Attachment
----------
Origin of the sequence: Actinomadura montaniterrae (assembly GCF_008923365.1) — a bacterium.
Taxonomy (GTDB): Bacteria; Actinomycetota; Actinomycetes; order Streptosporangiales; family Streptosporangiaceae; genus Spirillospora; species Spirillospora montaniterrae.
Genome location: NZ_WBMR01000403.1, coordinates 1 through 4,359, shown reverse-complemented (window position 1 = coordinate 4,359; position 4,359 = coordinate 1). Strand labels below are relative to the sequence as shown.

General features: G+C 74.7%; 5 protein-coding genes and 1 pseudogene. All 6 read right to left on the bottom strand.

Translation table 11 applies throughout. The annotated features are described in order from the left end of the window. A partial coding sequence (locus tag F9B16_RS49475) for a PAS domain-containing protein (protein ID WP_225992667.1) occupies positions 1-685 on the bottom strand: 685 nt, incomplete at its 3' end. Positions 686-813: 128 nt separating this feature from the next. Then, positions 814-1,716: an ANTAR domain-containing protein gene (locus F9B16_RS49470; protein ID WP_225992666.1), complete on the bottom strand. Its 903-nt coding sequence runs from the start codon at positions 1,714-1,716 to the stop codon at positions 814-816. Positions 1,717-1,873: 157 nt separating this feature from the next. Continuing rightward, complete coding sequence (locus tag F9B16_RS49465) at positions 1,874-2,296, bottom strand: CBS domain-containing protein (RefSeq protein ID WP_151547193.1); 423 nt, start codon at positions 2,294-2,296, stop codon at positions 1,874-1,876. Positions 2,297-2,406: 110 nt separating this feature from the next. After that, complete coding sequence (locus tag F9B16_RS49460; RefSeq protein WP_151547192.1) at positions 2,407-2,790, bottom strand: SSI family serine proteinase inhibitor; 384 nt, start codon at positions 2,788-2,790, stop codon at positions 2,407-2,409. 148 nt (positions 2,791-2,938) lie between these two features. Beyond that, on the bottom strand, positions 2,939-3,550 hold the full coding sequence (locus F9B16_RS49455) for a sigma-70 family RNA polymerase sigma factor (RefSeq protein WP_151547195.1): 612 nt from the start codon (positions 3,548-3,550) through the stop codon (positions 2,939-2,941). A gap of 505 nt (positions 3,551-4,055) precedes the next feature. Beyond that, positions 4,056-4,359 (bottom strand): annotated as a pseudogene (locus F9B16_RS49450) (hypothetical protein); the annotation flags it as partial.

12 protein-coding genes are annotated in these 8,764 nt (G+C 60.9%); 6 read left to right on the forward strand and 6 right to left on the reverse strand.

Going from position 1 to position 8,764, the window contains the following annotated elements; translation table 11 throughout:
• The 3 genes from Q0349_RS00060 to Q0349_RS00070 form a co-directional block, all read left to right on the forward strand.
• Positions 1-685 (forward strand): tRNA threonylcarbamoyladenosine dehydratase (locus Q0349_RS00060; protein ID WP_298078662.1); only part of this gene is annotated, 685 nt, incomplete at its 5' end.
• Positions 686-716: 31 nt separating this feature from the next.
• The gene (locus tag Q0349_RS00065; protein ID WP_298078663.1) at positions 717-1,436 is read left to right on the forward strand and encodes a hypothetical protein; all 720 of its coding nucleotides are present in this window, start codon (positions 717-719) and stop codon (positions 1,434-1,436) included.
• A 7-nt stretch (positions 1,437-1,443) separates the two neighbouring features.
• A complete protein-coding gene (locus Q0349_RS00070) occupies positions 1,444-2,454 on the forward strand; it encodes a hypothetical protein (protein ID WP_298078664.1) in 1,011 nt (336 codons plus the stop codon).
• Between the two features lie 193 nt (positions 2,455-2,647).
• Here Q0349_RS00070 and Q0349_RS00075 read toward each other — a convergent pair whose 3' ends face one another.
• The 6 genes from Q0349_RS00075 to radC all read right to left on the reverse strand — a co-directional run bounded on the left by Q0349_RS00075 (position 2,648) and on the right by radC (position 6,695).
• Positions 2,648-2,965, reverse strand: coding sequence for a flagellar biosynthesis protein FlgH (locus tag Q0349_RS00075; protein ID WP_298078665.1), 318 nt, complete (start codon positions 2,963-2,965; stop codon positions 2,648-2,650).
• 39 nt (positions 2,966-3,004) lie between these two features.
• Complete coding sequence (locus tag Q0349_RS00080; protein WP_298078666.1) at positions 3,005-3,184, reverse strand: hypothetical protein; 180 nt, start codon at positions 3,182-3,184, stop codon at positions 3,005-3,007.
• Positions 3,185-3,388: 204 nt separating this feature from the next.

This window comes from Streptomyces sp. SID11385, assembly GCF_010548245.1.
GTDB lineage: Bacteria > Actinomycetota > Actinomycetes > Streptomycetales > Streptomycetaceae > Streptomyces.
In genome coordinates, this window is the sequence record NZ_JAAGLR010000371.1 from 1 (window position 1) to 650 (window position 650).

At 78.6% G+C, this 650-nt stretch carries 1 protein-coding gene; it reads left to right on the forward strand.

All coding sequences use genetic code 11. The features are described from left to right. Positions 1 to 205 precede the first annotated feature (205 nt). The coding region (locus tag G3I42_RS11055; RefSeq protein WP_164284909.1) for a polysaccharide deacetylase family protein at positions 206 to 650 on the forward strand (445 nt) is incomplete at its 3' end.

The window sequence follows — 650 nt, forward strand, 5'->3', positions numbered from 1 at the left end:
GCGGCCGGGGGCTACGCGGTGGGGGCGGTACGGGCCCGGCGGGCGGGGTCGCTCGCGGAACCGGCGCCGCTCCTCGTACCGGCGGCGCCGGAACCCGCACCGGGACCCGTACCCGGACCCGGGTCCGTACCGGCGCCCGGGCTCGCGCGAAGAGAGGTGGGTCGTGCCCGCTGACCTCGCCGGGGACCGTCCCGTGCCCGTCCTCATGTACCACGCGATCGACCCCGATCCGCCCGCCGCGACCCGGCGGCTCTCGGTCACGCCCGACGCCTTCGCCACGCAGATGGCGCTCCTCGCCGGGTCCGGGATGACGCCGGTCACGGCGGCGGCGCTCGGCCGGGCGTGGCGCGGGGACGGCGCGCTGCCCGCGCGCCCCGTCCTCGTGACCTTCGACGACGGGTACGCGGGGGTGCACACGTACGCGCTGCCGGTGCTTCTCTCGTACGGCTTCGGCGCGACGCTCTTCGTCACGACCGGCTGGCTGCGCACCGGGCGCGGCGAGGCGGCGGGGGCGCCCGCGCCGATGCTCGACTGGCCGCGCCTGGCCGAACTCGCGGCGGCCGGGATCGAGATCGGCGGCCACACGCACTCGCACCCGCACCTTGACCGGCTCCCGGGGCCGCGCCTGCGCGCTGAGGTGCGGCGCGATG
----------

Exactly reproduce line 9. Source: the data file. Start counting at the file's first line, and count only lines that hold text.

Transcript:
• Positions 1-685 (forward strand): tRNA threonylcarbamoyladenosine dehydratase (locus Q0349_RS00060; protein ID WP_298078662.1); only part of this gene is annotated, 685 nt, incomplete at its 5' end.